Less than a minute later, I capture his queen. This time, old man, I’ve got you. “You kill my queen; I kill your king.”

I realize he has advanced a pawn—he’s now only one move away from promotion and check. Even with my advantage in pieces, my only option is a major sacrifice.

He may be down to just twenty seconds now, but I’m down to thirty. I make another move, hoping that I can execute the next few fast enough to hold him off.

I bring my queen into position and click the clock. He moves his other bishop across the board.

He uses my queen to push his button down and my clock restarts. I consider my options, desperate to slow him down.

Each game is fleeting, never lasting more than five minutes. Smolij is a permanent fixture on the corner. That winter, I am a frequent patron of his art. By the spring, my interest in journalism is fading. I realize how much I’m enjoying my economics course and how exciting it is to watch an election play out. I decide on Political Economy as a major and am accepted at a different school in a different city.

Smolij continues to play his nightly style of Smash-Crash chess until he fails to show up one February night in 1985. He is found unconscious in his rooming house, a victim of hypothermia and gall stones. His recovery takes place in a nursing home—he does not return to the corner. Instead, he puts his energy into teaching chess to his caregivers.

That night in 198, the end of my lesson is near. I don’t have enough material left to win. I don’t even have enough pieces to block his pawn, just one move away from promotion. Desperate to buy time, I slide my last rook over to threaten his king. Without protection, it is gobbled up. I pull my last bishop back to buy more time. Even as I hit the clock, I know that, again, this is not my game. Smolij pushes his pawn forward and my clock is running again. Attempting one more delay, I draw my king behind a few surviving pawns, but Smolij shouts, “Time!” I’m just a putz playing the master—I’ve done well just to avoid checkmate.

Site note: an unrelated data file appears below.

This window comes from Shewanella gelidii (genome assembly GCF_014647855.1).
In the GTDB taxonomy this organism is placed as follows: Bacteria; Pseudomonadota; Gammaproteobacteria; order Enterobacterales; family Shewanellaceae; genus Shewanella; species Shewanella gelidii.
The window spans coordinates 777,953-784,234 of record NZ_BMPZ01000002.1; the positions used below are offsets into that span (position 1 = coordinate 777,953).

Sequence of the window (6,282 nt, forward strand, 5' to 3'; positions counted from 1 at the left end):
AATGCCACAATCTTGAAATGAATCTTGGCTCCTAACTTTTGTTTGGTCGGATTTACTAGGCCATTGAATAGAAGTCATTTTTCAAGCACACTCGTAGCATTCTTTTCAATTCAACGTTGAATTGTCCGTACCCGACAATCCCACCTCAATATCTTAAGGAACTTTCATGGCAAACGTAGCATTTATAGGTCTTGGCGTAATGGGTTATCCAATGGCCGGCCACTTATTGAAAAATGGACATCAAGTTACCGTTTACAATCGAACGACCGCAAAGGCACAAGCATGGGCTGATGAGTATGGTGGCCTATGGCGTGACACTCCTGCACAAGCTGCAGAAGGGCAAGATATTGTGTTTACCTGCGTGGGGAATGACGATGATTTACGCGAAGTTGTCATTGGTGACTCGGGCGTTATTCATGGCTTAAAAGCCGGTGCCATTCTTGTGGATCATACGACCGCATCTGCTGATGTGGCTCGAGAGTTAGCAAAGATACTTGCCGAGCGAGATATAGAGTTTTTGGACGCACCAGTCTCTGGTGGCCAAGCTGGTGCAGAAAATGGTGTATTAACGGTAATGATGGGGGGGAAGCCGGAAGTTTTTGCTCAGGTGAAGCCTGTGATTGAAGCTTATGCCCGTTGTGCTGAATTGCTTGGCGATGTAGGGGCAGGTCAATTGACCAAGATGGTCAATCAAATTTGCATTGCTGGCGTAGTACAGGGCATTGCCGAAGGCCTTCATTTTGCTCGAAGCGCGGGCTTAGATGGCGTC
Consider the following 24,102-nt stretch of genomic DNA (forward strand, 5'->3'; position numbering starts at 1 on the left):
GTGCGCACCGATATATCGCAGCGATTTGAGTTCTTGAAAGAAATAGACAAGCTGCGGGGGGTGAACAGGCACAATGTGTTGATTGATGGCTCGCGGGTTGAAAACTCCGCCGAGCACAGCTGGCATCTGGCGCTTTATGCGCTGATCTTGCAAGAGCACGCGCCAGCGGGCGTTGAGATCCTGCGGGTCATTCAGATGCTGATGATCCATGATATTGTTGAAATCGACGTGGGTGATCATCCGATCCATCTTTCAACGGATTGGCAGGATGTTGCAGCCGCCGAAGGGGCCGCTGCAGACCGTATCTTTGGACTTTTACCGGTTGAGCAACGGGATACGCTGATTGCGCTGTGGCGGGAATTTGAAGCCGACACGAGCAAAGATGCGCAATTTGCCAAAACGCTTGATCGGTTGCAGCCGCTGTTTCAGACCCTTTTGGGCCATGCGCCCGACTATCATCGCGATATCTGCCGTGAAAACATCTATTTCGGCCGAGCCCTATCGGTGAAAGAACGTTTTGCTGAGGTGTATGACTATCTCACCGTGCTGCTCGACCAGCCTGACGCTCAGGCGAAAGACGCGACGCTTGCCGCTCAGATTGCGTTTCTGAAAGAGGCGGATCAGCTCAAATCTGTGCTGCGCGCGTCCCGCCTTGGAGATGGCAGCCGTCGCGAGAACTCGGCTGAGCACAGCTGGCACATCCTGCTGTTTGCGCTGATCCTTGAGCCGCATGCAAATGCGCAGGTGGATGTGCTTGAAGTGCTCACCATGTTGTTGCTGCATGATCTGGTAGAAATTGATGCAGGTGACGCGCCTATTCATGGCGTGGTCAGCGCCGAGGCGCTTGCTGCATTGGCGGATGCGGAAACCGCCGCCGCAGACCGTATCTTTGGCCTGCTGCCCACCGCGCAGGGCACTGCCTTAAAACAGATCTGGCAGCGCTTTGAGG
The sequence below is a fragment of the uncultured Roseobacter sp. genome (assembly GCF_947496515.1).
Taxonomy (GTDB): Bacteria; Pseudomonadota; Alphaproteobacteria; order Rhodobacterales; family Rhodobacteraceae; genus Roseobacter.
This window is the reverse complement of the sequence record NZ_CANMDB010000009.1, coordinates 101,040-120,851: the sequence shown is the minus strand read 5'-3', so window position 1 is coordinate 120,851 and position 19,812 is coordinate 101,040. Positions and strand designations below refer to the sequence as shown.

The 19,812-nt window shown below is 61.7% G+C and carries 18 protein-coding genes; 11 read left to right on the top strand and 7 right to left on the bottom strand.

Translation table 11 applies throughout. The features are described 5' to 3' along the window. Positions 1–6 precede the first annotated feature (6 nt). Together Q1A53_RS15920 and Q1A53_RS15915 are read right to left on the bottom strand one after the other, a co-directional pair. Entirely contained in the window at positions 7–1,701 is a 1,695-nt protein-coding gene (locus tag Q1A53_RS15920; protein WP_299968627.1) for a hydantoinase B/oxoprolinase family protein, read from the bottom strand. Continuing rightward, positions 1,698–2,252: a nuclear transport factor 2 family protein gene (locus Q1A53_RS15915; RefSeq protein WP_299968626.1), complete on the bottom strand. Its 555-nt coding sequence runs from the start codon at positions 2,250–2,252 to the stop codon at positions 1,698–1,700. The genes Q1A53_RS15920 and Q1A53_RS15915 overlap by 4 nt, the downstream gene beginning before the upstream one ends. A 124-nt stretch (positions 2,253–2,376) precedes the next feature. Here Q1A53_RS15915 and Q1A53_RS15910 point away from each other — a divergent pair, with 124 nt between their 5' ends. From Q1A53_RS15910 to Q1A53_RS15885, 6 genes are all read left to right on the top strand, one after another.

He points to his sign, and I accept once again that I’ve lost to “the fastest chess player in the world.” The game ends. Smolij takes my dollar from beneath his clock and smiles.

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CB Campbell

CB Campbell was born in New Richmond, QC, and has migrated west through the Eastern Time Zone. He now writes and teaches in Thunder Bay, ON.